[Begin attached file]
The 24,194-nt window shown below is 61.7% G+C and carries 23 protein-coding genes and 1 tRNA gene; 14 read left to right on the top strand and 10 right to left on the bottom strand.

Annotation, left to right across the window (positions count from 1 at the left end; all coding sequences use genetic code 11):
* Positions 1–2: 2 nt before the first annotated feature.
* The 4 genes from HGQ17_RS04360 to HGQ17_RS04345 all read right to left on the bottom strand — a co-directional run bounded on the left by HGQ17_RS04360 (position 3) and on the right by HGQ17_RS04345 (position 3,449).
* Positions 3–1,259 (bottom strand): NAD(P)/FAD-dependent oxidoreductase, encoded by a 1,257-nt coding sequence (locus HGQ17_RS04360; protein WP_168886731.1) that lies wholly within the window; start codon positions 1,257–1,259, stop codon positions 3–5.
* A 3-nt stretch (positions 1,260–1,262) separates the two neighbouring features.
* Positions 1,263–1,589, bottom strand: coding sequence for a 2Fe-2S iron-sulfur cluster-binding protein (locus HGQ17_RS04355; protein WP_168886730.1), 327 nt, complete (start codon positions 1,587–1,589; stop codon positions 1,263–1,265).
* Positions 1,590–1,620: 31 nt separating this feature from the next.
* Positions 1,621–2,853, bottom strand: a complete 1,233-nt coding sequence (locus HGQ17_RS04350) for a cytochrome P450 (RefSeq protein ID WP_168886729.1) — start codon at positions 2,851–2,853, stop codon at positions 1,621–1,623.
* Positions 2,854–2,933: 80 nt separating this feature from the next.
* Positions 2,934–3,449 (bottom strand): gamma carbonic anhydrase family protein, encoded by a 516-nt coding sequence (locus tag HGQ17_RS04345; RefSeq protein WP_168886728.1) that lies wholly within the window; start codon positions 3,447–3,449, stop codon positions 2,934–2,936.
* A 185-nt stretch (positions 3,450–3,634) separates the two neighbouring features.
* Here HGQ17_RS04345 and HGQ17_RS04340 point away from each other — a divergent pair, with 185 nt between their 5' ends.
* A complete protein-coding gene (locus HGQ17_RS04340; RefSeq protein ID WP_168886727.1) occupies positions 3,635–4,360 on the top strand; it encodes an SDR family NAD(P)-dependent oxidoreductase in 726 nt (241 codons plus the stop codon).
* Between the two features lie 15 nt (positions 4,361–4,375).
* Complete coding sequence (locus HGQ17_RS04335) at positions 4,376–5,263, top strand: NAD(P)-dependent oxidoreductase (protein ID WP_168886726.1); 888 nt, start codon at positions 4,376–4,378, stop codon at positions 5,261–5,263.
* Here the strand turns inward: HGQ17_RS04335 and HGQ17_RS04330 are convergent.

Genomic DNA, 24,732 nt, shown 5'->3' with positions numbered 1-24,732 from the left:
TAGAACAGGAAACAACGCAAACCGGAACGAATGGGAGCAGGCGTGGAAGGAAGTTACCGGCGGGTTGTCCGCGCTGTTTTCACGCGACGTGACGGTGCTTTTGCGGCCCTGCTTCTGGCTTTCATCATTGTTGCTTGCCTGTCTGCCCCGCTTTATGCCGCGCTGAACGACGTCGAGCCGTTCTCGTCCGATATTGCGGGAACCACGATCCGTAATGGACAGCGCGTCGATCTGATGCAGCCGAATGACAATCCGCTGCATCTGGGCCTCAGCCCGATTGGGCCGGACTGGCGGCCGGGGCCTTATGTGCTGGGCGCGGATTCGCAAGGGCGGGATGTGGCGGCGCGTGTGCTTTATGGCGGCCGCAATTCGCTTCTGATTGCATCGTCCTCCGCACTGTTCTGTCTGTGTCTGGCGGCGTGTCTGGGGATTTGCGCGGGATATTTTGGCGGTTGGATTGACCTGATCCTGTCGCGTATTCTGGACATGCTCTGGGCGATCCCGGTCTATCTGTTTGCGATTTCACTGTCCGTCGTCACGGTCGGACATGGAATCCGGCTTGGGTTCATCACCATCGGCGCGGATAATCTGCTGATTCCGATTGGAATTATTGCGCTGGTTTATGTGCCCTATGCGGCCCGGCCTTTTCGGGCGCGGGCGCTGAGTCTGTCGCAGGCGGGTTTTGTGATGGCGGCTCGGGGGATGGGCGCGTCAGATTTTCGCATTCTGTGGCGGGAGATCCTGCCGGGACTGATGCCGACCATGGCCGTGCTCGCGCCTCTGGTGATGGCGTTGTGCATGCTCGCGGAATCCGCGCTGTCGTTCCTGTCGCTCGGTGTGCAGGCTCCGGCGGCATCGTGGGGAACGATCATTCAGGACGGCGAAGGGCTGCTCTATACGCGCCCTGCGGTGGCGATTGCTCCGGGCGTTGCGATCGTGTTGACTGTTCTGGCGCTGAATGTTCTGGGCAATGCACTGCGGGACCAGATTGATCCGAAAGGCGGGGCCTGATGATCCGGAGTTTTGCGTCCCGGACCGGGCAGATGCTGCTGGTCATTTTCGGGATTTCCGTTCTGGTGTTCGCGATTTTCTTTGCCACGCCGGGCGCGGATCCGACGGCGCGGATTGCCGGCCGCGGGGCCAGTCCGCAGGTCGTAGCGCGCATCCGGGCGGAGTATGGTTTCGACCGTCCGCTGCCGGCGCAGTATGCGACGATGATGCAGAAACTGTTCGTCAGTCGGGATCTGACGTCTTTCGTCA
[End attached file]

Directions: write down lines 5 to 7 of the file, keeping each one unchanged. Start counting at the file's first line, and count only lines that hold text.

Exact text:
* Positions 3–1,259 (bottom strand): NAD(P)/FAD-dependent oxidoreductase, encoded by a 1,257-nt coding sequence (locus HGQ17_RS04360; protein WP_168886731.1) that lies wholly within the window; start codon positions 1,257–1,259, stop codon positions 3–5.
* A 3-nt stretch (positions 1,260–1,262) separates the two neighbouring features.
* Positions 1,263–1,589, bottom strand: coding sequence for a 2Fe-2S iron-sulfur cluster-binding protein (locus HGQ17_RS04355; protein WP_168886730.1), 327 nt, complete (start codon positions 1,587–1,589; stop codon positions 1,263–1,265).